This is such a heart-wrenching chapter! Carlson illustrates the theme of intolerance; he embodies it the most in the novella. He is a white male who is strong physcially. Candy, on the other hand, has only one hand and is old, which is similar to his poor dog. Because of their distinct differences, Carlson represents those in society who only care for themselves. During this time period, there was no equality for a woman, the elderly, or a man other than a white man. Moreover, the dog is "cramping his style" so to speak. The dog stinks and is old, so Carlson does not think it has a purpose; therefore, he wants to just shoot it. He is a cold-hearted individual who lacks compassion for others.
In addition, this action also foreshadows the death of Lennie in chapter 6.
Not only does this scene show that Carlson is a callous man with no respect for Candy's bond with his dog, but it also shows how he views the elderly. Carlson is an example or ageism, discriminating based on age. He argues that Candy's dog is useless because it can't do any productive work any more. It just sits around smelling up the bunk house. Ironically, Candy is very similar to his dog. He can't perform very many usefull duties due to age and disability. He is only kept on out of a feeling of pity and duty. Carlson shows that he views nonproductive things as useless and disposable.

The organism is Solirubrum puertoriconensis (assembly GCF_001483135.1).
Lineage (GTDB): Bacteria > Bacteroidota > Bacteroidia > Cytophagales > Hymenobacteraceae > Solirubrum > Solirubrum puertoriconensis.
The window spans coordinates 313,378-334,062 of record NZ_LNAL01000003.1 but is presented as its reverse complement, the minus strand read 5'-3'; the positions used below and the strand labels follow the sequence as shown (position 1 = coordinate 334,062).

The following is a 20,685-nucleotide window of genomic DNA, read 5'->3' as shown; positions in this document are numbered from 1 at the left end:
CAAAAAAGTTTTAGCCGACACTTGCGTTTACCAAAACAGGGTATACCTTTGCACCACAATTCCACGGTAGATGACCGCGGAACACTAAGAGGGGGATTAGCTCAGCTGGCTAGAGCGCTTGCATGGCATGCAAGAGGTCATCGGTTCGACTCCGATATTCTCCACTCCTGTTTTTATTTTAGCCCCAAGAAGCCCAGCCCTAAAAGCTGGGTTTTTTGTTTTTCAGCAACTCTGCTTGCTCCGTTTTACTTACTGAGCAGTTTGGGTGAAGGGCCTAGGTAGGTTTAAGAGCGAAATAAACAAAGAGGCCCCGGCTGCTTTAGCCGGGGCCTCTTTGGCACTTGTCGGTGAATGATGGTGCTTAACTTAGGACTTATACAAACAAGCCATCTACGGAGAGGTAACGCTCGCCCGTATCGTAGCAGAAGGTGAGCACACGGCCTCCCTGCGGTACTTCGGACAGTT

This heartbreaking scene lets us see what a callous man Carlson truly is. Candy has nothing save his dog. He is his only true friend and confidant. "I had him so long. Had him since he was a pup...he was the best damned sheep dog I ever seen," says Candy, defending his retention of the dog who was "no good."
But more than the loss of his companion, Candy sees how he will also be useless to the ranch very soon. He sees a horrific foreshadowing of his own fate, as Candy knows his best days are behind him. No matter how "good" he'd been in the past, he is only as good as his last "useful" day.